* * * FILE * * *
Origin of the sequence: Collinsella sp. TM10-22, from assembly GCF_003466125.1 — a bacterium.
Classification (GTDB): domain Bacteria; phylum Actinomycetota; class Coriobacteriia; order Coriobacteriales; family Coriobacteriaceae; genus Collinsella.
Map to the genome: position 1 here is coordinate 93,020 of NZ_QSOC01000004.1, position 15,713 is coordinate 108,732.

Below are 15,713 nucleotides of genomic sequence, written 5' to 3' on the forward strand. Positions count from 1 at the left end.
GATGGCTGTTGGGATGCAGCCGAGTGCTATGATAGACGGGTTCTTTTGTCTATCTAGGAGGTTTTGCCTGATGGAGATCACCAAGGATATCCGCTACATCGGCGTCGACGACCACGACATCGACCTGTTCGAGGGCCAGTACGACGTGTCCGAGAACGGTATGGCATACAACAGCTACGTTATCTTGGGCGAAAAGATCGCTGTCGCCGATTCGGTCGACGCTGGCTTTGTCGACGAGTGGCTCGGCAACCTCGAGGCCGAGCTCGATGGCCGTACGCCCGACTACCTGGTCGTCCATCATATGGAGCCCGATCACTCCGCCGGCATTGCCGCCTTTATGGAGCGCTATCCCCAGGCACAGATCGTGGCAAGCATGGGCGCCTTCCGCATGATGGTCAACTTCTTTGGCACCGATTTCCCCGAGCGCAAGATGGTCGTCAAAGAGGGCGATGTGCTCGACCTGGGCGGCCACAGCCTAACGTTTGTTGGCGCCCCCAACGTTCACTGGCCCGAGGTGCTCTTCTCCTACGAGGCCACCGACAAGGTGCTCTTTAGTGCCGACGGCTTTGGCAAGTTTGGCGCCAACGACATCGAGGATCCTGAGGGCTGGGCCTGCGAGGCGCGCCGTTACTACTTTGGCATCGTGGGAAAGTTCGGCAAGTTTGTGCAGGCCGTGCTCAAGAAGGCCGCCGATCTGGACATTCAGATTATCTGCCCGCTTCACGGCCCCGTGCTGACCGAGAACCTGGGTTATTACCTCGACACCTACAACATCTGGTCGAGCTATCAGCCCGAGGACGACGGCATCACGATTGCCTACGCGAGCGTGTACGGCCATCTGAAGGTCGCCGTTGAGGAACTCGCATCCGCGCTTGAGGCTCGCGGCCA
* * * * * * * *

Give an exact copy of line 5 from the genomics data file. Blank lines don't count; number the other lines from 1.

GATGGCTGTTGGGATGCAGCCGAGTGCTATGATAGACGGGTTCTTTTGTCTATCTAGGAGGTTTTGCCTGATGGAGATCACCAAGGATATCCGCTACATCGGCGTCGACGACCACGACATCGACCTGTTCGAGGGCCAGTACGACGTGTCCGAGAACGGTATGGCATACAACAGCTACGTTATCTTGGGCGAAAAGATCGCTGTCGCCGATTCGGTCGACGCTGGCTTTGTCGACGAGTGGCTCGGCAACCTCGAGGCCGAGCTCGATGGCCGTACGCCCGACTACCTGGTCGTCCATCATATGGAGCCCGATCACTCCGCCGGCATTGCCGCCTTTATGGAGCGCTATCCCCAGGCACAGATCGTGGCAAGCATGGGCGCCTTCCGCATGATGGTCAACTTCTTTGGCACCGATTTCCCCGAGCGCAAGATGGTCGTCAAAGAGGGCGATGTGCTCGACCTGGGCGGCCACAGCCTAACGTTTGTTGGCGCCCCCAACGTTCACTGGCCCGAGGTGCTCTTCTCCTACGAGGCCACCGACAAGGTGCTCTTTAGTGCCGACGGCTTTGGCAAGTTTGGCGCCAACGACATCGAGGATCCTGAGGGCTGGGCCTGCGAGGCGCGCCGTTACTACTTTGGCATCGTGGGAAAGTTCGGCAAGTTTGTGCAGGCCGTGCTCAAGAAGGCCGCCGATCTGGACATTCAGATTATCTGCCCGCTTCACGGCCCCGTGCTGACCGAGAACCTGGGTTATTACCTCGACACCTACAACATCTGGTCGAGCTATCAGCCCGAGGACGACGGCATCACGATTGCCTACGCGAGCGTGTACGGCCATCTGAAGGTCGCCGTTGAGGAACTCGCATCCGCGCTTGAGGCTCGCGGCCA